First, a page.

I get through my cardio routine and head over to the free weights. Ever since my beloved iPod died, and my lazy ass hasn't gotten around to getting it fixed, I've been forced to listen to whatever's playing over the PA system at the gym. Generally, that means a lot of crap. Today, however, they were streaming quite a bit of good dance music - oldies, from way back in 2000. I was grooving along to the beat when I heard the emergency broadcast system go off again. This time it was stranger, because I'm pretty sure that my gym has satellite radio, which I didn't think was bound by those kinds of regulations. I wonder if the government knows something.

This all brought back, ahem, fond memories of growing up in the Cold War. Not to get all crotchedy about it, but I truly don't think kids today realize how scary that was. Sure, now we have to worry about terrorism, but let's face it: a majority of the U.S. population is secure from attack. I'm not downplaying how awful September 11 was. I lived in DC at that time and in fact lost my job because of it (long story). But there is nothing like the threat of thermonuclear war to ruin your day.

And a lot of it was I'm sure played up - trying to keep a docile population accepting of its government and so forth - but a lot of it was legitimate too. I grew up in southern California, a place that put a lot of emphasis on earthquake drills, but even we were raised to accept that a nuclear war could occur.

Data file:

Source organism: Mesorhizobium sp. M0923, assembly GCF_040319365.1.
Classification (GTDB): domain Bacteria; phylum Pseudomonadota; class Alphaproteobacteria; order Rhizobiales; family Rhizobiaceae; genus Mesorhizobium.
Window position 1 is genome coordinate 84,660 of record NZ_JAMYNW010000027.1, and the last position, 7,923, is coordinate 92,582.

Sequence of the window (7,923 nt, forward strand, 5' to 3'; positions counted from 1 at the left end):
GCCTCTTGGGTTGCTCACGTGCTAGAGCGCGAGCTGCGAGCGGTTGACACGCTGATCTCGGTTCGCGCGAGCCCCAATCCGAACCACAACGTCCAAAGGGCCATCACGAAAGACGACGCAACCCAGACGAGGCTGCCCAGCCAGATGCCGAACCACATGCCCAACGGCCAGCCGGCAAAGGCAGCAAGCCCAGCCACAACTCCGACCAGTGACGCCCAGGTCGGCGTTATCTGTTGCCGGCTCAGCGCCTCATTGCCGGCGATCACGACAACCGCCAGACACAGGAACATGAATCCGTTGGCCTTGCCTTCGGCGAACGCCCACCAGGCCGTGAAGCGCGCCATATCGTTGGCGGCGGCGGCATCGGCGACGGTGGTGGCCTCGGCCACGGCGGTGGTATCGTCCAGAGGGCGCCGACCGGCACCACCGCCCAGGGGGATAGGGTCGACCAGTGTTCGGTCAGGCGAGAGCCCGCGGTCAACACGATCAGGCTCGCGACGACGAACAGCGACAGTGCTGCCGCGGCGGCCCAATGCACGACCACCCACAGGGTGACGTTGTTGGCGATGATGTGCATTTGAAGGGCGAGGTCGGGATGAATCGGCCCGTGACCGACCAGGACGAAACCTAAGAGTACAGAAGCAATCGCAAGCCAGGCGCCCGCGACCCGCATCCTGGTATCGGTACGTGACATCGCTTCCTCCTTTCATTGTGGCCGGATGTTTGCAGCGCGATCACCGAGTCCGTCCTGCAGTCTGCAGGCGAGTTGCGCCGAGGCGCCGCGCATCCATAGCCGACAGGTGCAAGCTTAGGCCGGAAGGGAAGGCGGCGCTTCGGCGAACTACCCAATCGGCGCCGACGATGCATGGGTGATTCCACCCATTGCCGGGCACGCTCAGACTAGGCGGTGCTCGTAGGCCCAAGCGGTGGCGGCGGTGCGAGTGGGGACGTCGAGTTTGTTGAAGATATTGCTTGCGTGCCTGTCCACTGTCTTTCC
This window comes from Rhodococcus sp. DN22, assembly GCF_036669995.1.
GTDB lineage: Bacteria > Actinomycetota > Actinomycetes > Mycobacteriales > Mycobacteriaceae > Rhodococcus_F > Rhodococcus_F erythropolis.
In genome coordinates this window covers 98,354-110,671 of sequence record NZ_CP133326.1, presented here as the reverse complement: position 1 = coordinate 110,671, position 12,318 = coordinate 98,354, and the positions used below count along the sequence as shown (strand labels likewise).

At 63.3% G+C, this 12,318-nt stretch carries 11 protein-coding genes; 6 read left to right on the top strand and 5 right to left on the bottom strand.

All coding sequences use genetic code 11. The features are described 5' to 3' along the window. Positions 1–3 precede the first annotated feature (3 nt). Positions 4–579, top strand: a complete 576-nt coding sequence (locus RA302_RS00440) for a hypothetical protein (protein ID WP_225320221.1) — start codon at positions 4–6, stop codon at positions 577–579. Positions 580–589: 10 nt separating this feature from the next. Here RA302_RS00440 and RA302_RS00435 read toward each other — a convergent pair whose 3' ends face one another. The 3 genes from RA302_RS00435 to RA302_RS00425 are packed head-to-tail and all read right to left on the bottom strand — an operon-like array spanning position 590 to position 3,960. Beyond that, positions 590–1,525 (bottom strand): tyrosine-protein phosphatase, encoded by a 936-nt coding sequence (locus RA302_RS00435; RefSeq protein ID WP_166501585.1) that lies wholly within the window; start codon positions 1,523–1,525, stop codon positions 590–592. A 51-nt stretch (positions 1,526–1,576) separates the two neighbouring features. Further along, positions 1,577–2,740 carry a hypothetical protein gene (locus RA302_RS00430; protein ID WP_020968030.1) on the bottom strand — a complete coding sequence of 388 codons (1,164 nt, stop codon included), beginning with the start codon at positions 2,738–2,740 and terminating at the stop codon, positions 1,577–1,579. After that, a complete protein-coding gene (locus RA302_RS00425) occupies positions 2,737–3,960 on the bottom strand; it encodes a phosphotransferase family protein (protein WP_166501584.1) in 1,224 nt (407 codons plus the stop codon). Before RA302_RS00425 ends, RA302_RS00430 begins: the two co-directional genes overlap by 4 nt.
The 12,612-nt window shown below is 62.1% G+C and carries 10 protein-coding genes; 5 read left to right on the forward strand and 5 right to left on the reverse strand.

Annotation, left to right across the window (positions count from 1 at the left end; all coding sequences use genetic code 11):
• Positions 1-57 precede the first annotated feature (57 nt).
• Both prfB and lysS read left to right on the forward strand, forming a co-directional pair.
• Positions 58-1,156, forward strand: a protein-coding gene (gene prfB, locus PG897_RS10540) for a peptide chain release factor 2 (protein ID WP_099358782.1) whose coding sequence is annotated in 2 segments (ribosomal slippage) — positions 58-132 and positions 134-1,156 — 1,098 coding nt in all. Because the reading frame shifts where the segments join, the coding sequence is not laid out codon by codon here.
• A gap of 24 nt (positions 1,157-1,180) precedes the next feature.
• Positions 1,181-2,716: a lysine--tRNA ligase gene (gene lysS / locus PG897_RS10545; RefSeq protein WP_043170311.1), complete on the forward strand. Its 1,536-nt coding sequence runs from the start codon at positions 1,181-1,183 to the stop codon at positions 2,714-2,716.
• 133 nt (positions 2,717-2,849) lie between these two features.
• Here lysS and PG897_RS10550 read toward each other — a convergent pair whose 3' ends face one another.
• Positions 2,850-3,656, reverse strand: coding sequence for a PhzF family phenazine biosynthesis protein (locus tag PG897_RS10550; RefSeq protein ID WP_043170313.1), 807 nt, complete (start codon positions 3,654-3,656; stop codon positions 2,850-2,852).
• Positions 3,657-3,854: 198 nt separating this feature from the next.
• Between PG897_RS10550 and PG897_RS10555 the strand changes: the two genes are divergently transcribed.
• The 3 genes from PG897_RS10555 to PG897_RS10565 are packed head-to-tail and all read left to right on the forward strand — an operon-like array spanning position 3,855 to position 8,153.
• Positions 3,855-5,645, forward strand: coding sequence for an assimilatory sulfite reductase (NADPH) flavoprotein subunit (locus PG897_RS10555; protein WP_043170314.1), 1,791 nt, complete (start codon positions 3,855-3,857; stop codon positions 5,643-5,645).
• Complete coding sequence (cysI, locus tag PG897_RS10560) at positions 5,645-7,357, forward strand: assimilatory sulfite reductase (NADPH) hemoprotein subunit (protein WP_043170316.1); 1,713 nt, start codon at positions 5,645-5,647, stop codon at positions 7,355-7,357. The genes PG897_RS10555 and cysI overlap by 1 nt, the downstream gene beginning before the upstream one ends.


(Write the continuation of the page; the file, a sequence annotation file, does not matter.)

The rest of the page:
To indicate how inculcated we were to this idea, a vignette: When I was 12, an Aeromexico airliner collided with a twin-prop in the airspace above my hometown. Everyone on board was killed, as were people on the ground unfortunate to be in the aircrafts' paths. But when I heard that plane screaming towards Earth, my first thought was, well, it's finally happening: the Soviets have launched a nuclear attack. And I just waited. I mean, what are you going to do at that point?

The sad thing is that while the possibility of a full-out nuclear exchange is considerably less these days, a lesser (and yet still poisonous) version still is likely. Things haven't changed as much as we'd like to think.

Friday, June 02, 2006

Painters on the verge...

The radio silence over the past week is largely due to the home improvement we've been doing. Compared to most projects, this is small potatoes - repainting the inside of the house and swapping the contents of the two bedrooms - but oh dear god. The angst. The frustration. The paint tracks everywhere.